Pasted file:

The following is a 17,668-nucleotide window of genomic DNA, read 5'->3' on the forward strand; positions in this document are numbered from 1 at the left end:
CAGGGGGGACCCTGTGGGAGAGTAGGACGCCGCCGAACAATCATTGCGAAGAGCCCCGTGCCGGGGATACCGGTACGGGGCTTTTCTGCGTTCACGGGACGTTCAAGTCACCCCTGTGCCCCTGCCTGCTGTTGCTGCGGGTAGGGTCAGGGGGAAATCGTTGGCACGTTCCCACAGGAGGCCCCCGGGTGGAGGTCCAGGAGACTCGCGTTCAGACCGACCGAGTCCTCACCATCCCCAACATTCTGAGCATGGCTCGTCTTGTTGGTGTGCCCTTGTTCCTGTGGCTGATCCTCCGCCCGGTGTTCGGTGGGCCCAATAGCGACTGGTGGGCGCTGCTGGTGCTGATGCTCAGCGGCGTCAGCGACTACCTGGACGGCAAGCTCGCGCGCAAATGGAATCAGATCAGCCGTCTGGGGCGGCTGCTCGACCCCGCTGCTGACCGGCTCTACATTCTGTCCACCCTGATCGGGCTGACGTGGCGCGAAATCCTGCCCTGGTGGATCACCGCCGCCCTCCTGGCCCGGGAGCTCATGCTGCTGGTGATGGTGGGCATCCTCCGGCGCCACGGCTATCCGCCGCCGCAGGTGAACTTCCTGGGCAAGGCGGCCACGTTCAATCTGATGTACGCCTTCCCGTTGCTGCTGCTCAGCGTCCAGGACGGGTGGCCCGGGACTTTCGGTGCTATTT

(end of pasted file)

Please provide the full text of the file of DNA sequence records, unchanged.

The following is a 17,668-nucleotide window of genomic DNA, read 5'->3' on the forward strand; positions in this document are numbered from 1 at the left end:
CAGGGGGGACCCTGTGGGAGAGTAGGACGCCGCCGAACAATCATTGCGAAGAGCCCCGTGCCGGGGATACCGGTACGGGGCTTTTCTGCGTTCACGGGACGTTCAAGTCACCCCTGTGCCCCTGCCTGCTGTTGCTGCGGGTAGGGTCAGGGGGAAATCGTTGGCACGTTCCCACAGGAGGCCCCCGGGTGGAGGTCCAGGAGACTCGCGTTCAGACCGACCGAGTCCTCACCATCCCCAACATTCTGAGCATGGCTCGTCTTGTTGGTGTGCCCTTGTTCCTGTGGCTGATCCTCCGCCCGGTGTTCGGTGGGCCCAATAGCGACTGGTGGGCGCTGCTGGTGCTGATGCTCAGCGGCGTCAGCGACTACCTGGACGGCAAGCTCGCGCGCAAATGGAATCAGATCAGCCGTCTGGGGCGGCTGCTCGACCCCGCTGCTGACCGGCTCTACATTCTGTCCACCCTGATCGGGCTGACGTGGCGCGAAATCCTGCCCTGGTGGATCACCGCCGCCCTCCTGGCCCGGGAGCTCATGCTGCTGGTGATGGTGGGCATCCTCCGGCGCCACGGCTATCCGCCGCCGCAGGTGAACTTCCTGGGCAAGGCGGCCACGTTCAATCTGATGTACGCCTTCCCGTTGCTGCTGCTCAGCGTCCAGGACGGGTGGCCCGGGACTTTCGGTGCTATTT